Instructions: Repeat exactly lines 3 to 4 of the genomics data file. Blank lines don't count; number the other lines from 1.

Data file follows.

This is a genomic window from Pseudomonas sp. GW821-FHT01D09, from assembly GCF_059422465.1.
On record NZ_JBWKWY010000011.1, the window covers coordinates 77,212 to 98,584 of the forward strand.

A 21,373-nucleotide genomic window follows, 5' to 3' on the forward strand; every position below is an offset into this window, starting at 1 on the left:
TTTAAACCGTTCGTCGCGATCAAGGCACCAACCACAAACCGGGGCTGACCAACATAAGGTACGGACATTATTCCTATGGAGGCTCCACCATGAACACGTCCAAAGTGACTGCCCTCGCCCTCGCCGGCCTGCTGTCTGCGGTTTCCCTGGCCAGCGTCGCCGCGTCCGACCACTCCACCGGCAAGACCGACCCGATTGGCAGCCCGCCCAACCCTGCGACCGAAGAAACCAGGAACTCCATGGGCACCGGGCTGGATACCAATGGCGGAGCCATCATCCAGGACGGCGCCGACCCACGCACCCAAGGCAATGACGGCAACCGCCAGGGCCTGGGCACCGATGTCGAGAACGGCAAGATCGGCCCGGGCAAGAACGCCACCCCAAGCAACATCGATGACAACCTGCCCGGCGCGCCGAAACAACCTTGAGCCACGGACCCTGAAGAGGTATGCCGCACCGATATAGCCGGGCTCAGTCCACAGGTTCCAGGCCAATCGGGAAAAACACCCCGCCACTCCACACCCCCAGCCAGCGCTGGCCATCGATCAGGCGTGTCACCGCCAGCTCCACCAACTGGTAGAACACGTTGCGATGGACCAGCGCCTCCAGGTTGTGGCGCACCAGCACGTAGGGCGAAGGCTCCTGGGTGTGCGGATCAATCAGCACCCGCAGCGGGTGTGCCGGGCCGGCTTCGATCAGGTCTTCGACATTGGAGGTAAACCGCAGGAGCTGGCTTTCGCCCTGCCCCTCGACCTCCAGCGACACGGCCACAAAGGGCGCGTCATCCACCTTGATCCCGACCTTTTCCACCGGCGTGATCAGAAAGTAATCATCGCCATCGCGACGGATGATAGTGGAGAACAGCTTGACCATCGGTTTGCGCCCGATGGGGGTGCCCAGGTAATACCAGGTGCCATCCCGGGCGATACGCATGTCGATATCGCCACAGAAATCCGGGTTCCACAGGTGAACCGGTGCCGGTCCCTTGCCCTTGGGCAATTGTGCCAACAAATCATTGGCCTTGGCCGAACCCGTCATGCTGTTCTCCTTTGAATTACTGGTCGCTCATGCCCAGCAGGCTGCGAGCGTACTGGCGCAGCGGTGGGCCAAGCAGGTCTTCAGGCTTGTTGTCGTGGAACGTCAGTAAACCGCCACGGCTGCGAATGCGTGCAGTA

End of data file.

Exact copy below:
A 21,373-nucleotide genomic window follows, 5' to 3' on the forward strand; every position below is an offset into this window, starting at 1 on the left:
TTTAAACCGTTCGTCGCGATCAAGGCACCAACCACAAACCGGGGCTGACCAACATAAGGTACGGACATTATTCCTATGGAGGCTCCACCATGAACACGTCCAAAGTGACTGCCCTCGCCCTCGCCGGCCTGCTGTCTGCGGTTTCCCTGGCCAGCGTCGCCGCGTCCGACCACTCCACCGGCAAGACCGACCCGATTGGCAGCCCGCCCAACCCTGCGACCGAAGAAACCAGGAACTCCATGGGCACCGGGCTGGATACCAATGGCGGAGCCATCATCCAGGACGGCGCCGACCCACGCACCCAAGGCAATGACGGCAACCGCCAGGGCCTGGGCACCGATGTCGAGAACGGCAAGATCGGCCCGGGCAAGAACGCCACCCCAAGCAACATCGATGACAACCTGCCCGGCGCGCCGAAACAACCTTGAGCCACGGACCCTGAAGAGGTATGCCGCACCGATATAGCCGGGCTCAGTCCACAGGTTCCAGGCCAATCGGGAAAAACACCCCGCCACTCCACACCCCCAGCCAGCGCTGGCCATCGATCAGGCGTGTCACCGCCAGCTCCACCAACTGGTAGAACACGTTGCGATGGACCAGCGCCTCCAGGTTGTGGCGCACCAGCACGTAGGGCGAAGGCTCCTGGGTGTGCGGATCAATCAGCACCCGCAGCGGGTGTGCCGGGCCGGCTTCGATCAGGTCTTCGACATTGGAGGTAAACCGCAGGAGCTGGCTTTCGCCCTGCCCCTCGACCTCCAGCGACACGGCCACAAAGGGCGCGTCATCCACCTTGATCCCGACCTTTTCCACCGGCGTGATCAGAAAGTAATCATCGCCATCGCGACGGATGATAGTGGAGAACAGCTTGACCATCGGTTTGCGCCCGATGGGGGTGCCCAGGTAATACCAGGTGCCATCCCGGGCGATACGCATGTCGATATCGCCACAGAAATCCGGGTTCCACAGGTGAACCGGTGCCGGTCCCTTGCCCTTGGGCAATTGTGCCAACAAATCATTGGCCTTGGCCGAACCCGTCATGCTGTTCTCCTTTGAATTACTGGTCGCTCATGCCCAGCAGGCTGCGAGCGTACTGGCGCAGCGGTGGGCCAAGCAGGTCTTCAGGCTTGTTGTCGTGGAACGTCAGTAAACCGCCACGGCTGCGAATGCGTGCAGTA